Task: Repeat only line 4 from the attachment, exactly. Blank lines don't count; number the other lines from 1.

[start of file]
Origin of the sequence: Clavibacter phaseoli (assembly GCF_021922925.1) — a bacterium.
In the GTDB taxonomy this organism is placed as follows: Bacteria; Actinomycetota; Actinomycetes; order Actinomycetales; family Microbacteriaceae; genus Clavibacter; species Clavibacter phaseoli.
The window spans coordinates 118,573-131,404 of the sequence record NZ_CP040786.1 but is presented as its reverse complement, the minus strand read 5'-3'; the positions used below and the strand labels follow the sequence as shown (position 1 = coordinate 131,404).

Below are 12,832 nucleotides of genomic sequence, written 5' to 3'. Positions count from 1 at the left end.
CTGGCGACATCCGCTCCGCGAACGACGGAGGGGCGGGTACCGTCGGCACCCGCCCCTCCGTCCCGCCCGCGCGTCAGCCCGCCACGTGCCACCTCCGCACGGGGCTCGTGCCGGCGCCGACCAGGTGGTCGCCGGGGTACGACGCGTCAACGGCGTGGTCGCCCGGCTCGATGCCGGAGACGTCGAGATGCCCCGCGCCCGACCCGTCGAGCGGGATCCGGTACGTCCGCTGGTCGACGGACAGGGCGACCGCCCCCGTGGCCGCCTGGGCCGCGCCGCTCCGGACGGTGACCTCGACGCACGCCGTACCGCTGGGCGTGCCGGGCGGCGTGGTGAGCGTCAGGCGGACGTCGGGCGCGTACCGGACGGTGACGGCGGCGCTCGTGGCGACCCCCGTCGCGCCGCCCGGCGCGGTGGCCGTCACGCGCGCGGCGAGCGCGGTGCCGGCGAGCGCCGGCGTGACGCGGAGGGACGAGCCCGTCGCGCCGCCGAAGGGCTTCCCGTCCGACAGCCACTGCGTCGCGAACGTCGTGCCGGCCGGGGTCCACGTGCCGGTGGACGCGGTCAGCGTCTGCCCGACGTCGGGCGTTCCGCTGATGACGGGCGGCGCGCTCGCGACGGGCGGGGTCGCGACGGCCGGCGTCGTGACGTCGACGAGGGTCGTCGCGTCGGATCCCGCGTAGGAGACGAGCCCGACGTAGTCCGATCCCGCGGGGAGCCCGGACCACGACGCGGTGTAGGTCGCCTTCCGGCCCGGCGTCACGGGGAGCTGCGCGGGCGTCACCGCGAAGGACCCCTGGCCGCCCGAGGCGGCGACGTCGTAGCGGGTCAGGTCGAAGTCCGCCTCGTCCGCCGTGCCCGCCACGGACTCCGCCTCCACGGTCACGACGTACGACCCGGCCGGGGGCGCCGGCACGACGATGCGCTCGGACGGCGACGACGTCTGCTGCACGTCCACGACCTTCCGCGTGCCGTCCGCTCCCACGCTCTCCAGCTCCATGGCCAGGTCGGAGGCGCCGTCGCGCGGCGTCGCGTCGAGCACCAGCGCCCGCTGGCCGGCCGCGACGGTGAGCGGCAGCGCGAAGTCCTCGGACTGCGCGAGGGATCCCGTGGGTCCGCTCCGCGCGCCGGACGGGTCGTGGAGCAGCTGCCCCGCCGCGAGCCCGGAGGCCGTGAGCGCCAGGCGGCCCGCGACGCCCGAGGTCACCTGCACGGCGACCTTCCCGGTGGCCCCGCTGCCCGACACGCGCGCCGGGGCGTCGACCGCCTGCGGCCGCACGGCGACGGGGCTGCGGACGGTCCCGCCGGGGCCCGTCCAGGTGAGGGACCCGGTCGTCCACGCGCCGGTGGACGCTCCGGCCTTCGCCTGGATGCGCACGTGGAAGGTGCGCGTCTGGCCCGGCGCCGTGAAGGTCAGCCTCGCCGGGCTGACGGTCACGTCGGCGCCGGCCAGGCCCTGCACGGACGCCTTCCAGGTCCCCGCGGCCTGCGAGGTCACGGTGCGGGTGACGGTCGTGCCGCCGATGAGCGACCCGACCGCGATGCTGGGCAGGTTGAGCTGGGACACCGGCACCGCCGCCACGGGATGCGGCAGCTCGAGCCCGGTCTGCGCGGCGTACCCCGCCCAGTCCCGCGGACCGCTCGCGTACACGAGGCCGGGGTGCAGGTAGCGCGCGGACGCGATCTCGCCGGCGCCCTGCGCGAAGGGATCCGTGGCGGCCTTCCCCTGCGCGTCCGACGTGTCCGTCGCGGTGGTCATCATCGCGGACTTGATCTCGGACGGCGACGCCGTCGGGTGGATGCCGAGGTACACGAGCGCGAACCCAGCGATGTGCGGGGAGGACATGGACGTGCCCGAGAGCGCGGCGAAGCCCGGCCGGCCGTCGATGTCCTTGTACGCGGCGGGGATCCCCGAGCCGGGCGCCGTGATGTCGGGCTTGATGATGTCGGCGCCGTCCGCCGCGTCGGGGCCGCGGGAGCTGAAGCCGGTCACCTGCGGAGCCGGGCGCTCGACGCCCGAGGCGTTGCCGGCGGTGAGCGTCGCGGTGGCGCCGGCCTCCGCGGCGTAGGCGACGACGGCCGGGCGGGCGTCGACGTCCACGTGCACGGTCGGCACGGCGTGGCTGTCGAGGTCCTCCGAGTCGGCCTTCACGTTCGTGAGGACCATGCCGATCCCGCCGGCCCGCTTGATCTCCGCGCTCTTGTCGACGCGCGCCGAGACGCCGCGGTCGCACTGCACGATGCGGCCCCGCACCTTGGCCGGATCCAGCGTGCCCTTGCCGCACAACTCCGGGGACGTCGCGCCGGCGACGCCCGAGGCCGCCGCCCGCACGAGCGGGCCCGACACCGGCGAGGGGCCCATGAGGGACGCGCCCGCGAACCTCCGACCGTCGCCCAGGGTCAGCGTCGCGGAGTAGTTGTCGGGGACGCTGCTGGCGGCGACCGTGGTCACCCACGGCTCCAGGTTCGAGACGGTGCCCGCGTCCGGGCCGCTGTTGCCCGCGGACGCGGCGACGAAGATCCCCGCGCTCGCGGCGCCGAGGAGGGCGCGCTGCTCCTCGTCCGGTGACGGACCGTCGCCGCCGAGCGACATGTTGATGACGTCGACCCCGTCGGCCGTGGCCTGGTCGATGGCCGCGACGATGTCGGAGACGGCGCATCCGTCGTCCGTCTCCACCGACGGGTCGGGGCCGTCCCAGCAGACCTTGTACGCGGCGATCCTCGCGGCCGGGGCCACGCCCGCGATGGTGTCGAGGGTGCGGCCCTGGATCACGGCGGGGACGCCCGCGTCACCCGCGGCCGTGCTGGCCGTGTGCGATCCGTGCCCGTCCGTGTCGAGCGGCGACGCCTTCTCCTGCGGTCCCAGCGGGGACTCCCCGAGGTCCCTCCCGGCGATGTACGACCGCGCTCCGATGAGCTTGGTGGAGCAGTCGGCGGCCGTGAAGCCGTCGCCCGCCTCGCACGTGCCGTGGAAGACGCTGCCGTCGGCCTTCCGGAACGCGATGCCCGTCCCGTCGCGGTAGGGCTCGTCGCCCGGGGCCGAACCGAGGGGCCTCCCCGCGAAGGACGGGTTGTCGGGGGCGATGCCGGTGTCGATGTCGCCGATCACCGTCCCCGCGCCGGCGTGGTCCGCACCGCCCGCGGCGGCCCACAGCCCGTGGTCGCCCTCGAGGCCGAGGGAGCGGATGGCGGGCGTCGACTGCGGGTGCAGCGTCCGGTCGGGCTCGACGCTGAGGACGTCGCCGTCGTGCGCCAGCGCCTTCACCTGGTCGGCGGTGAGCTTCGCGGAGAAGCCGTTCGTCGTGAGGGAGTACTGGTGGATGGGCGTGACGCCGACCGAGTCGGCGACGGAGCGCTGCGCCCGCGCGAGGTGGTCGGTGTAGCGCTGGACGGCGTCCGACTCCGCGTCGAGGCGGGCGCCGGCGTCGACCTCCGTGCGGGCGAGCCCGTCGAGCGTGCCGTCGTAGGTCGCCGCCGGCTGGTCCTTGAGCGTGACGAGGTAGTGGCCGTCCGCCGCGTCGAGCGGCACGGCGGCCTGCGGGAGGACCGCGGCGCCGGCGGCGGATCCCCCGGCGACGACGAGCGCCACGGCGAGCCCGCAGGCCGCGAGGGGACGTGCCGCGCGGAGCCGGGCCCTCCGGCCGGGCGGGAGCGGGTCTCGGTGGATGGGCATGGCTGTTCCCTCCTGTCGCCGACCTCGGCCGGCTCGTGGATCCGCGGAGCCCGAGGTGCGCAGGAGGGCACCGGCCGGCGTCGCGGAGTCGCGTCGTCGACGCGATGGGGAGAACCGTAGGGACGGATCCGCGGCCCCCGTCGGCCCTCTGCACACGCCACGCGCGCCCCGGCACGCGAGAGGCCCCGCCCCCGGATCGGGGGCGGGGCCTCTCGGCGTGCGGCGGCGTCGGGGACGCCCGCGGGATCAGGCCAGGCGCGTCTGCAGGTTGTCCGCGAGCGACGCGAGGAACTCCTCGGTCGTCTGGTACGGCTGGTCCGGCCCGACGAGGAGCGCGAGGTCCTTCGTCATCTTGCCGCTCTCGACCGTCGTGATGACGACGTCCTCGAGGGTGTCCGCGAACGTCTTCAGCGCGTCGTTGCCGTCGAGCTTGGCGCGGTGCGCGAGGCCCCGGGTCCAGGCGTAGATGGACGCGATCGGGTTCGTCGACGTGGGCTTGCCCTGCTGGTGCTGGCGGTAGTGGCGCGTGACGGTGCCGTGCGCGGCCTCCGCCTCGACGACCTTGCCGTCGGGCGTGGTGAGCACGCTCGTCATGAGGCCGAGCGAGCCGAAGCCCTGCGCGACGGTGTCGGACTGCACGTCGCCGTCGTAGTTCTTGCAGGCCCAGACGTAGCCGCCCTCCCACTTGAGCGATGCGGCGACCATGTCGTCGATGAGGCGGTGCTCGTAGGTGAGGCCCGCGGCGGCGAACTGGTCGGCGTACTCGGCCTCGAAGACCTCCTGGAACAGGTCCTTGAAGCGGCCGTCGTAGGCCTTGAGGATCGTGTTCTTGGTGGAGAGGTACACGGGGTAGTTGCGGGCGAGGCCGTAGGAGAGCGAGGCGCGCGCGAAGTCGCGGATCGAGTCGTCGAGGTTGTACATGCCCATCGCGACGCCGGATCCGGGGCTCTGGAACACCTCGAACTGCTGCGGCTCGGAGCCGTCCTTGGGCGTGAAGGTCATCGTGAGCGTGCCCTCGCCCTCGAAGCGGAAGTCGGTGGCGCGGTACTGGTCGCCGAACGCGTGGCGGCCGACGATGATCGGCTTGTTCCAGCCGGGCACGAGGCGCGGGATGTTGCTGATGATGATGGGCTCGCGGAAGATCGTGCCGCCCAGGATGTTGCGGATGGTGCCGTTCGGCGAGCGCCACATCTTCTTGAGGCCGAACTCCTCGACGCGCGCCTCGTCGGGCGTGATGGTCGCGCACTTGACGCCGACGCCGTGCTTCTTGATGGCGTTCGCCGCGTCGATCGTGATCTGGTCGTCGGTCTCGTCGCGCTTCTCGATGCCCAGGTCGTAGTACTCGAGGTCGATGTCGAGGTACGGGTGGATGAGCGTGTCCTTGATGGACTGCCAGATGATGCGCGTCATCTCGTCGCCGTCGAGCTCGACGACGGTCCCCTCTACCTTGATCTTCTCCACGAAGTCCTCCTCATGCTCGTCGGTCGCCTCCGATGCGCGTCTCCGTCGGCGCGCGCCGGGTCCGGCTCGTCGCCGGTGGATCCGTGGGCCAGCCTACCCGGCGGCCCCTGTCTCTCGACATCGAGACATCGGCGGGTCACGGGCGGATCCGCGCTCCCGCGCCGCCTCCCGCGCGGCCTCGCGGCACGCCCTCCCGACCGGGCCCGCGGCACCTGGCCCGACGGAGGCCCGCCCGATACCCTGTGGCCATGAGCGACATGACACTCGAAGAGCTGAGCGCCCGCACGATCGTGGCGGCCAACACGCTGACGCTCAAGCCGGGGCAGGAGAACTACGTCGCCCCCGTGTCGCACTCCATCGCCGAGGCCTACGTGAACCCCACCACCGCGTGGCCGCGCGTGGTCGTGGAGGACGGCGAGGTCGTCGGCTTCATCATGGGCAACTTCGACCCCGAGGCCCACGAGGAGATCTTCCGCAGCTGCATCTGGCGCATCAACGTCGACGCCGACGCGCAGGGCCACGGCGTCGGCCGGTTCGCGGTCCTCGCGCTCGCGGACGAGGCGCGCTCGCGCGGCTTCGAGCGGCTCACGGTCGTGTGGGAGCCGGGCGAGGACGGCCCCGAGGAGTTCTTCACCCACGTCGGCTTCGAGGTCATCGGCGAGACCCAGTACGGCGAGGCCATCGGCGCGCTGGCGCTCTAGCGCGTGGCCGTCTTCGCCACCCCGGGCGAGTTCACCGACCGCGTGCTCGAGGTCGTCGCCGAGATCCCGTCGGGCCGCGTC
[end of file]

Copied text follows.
Below are 12,832 nucleotides of genomic sequence, written 5' to 3'. Positions count from 1 at the left end.